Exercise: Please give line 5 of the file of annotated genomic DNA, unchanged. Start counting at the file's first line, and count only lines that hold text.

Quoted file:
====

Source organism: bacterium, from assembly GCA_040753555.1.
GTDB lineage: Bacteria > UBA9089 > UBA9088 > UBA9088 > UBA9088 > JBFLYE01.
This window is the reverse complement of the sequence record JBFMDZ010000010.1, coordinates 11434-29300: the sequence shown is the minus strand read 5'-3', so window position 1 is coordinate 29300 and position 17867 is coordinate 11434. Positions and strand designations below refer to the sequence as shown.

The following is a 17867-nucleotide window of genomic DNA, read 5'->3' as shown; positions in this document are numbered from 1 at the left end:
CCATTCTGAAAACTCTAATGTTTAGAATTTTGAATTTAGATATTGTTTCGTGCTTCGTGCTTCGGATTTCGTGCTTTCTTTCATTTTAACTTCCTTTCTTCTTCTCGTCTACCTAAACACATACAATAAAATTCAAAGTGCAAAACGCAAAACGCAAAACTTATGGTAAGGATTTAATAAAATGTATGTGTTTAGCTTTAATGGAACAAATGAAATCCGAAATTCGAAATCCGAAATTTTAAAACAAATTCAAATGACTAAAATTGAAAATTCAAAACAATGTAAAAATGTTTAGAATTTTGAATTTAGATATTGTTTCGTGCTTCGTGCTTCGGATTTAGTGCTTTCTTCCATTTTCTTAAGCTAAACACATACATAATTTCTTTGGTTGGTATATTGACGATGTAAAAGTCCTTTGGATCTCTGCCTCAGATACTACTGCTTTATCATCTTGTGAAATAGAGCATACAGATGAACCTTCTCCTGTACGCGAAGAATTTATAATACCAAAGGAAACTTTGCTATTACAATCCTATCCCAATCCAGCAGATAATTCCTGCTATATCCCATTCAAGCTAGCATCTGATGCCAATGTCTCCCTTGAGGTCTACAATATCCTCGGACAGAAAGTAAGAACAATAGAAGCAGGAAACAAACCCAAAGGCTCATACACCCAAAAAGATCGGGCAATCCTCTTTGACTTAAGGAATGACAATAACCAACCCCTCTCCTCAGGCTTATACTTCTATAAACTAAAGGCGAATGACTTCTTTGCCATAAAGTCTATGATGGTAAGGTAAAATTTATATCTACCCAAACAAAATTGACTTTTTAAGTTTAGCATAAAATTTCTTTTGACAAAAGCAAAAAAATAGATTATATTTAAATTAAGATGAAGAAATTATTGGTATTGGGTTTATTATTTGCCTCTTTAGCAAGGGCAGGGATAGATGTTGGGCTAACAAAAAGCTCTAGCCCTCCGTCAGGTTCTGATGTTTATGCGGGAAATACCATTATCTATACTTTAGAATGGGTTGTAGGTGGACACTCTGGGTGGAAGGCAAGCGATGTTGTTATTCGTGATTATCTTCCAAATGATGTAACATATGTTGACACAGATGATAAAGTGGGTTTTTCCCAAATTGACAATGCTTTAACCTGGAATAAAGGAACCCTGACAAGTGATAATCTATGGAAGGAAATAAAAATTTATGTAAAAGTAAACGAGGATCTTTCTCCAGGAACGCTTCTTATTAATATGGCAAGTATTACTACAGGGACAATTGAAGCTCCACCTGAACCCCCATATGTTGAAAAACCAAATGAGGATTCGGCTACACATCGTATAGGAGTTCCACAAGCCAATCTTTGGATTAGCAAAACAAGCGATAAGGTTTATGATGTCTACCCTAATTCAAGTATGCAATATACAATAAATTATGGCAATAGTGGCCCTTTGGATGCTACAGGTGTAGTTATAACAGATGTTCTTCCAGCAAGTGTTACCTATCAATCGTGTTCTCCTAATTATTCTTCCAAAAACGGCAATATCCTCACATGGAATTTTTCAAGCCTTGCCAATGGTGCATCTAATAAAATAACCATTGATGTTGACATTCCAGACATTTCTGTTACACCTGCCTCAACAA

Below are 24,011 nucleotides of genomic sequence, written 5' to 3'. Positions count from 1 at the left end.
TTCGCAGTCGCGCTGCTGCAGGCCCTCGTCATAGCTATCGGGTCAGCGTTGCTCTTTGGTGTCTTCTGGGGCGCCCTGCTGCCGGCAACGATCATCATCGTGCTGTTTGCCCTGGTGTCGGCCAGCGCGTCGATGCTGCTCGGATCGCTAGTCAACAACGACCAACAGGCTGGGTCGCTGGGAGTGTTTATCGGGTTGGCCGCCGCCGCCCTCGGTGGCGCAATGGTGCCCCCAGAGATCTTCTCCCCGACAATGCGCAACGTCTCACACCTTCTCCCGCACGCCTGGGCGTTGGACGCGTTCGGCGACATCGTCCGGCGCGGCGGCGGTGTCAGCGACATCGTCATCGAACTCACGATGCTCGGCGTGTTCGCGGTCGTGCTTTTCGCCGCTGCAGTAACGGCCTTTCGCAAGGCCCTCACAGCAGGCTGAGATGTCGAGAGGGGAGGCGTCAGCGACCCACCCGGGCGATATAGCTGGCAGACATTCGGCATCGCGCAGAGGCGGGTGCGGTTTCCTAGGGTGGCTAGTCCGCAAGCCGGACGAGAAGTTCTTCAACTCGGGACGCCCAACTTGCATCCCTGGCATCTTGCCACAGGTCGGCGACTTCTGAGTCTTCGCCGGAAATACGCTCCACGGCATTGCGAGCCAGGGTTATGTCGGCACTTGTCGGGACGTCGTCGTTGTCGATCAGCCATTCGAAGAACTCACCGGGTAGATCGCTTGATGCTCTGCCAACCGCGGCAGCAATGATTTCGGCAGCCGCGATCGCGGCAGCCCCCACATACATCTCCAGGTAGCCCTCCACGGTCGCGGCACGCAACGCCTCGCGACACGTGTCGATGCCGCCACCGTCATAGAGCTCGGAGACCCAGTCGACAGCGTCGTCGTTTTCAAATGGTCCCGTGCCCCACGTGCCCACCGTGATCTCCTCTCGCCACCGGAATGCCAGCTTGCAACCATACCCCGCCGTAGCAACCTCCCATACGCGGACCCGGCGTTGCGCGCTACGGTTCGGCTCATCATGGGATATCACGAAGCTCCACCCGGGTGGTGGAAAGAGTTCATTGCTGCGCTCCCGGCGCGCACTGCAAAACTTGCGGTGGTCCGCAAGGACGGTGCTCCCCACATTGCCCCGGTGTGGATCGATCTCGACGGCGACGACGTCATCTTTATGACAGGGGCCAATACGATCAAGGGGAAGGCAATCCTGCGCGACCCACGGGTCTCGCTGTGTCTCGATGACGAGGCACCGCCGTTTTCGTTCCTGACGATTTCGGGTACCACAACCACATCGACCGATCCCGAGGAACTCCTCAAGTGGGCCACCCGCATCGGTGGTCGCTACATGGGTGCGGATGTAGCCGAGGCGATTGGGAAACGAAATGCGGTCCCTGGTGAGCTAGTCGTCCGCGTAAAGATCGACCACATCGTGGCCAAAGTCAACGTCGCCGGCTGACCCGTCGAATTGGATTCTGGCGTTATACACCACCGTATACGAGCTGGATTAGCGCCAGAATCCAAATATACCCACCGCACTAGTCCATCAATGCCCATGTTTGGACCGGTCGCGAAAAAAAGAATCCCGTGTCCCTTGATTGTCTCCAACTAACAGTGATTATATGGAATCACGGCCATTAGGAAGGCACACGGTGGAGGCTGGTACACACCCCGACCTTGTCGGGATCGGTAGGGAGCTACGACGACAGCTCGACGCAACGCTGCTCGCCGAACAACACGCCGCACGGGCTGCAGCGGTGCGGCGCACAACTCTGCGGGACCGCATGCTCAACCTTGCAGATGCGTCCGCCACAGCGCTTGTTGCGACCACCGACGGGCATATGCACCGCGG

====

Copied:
CCATTCTGAAAACTCTAATGTTTAGAATTTTGAATTTAGATATTGTTTCGTGCTTCGTGCTTCGGATTTCGTGCTTTCTTTCATTTTAACTTCCTTTCTTCTTCTCGTCTACCTAAACACATACAATAAAATTCAAAGTGCAAAACGCAAAACGCAAAACTTATGGTAAGGATTTAATAAAATGTATGTGTTTAGCTTTAATGGAACAAATGAAATCCGAAATTCGAAATCCGAAATTTTAAAACAAATTCAAATGACTAAAATTGAAAATTCAAAACAATGTAAAAATGTTTAGAATTTTGAATTTAGATATTGTTTCGTGCTTCGTGCTTCGGATTTAGTGCTTTCTTCCATTTTCTTAAGCTAAACACATACATAATTTCTTTGGTTGGTATATTGACGATGTAAAAGTCCTTTGGATCTCTGCCTCAGATACTACTGCTTTATCATCTTGTGAAATAGAGCATACAGATGAACCTTCTCCTGTACGCGAAGAATTTATAATACCAAAGGAAACTTTGCTATTACAATCCTATCCCAATCCAGCAGATAATTCCTGCTATATCCCATTCAAGCTAGCATCTGATGCCAATGTCTCCCTTGAGGTCTACAATATCCTCGGACAGAAAGTAAGAACAATAGAAGCAGGAAACAAACCCAAAGGCTCATACACCCAAAAAGATCGGGCAATCCTCTTTGACTTAAGGAATGACAATAACCAACCCCTCTCCTCAGGCTTATACTTCTATAAACTAAAGGCGAATGACTTCTTTGCCATAAAGTCTATGATGGTAAGGTAAAATTTATATCTACCCAAACAAAATTGACTTTTTAAGTTTAGCATAAAATTTCTTTTGACAAAAGCAAAAAAATAGATTATATTTAAATTAAGATGAAGAAATTATTGGTATTGGGTTTATTATTTGCCTCTTTAGCAAGGGCAGGGATAGATGTTGGGCTAACAAAAAGCTCTAGCCCTCCGTCAGGTTCTGATGTTTATGCGGGAAATACCATTATCTATACTTTAGAATGGGTTGTAGGTGGACACTCTGGGTGGAAGGCAAGCGATGTTGTTATTCGTGATTATCTTCCAAATGATGTAACATATGTTGACACAGATGATAAAGTGGGTTTTTCCCAAATTGACAATGCTTTAACCTGGAATAAAGGAACCCTGACAAGTGATAATCTATGGAAGGAAATAAAAATTTATGTAAAAGTAAACGAGGATCTTTCTCCAGGAACGCTTCTTATTAATATGGCAAGTATTACTACAGGGACAATTGAAGCTCCACCTGAACCCCCATATGTTGAAAAACCAAATGAGGATTCGGCTACACATCGTATAGGAGTTCCACAAGCCAATCTTTGGATTAGCAAAACAAGCGATAAGGTTTATGATGTCTACCCTAATTCAAGTATGCAATATACAATAAATTATGGCAATAGTGGCCCTTTGGATGCTACAGGTGTAGTTATAACAGATGTTCTTCCAGCAAGTGTTACCTATCAATCGTGTTCTCCTAATTATTCTTCCAAAAACGGCAATATCCTCACATGGAATTTTTCAAGCCTTGCCAATGGTGCATCTAATAAAATAACCATTGATGTTGACATTCCAGACATTTCTGTTACACCTGCCTCAACAA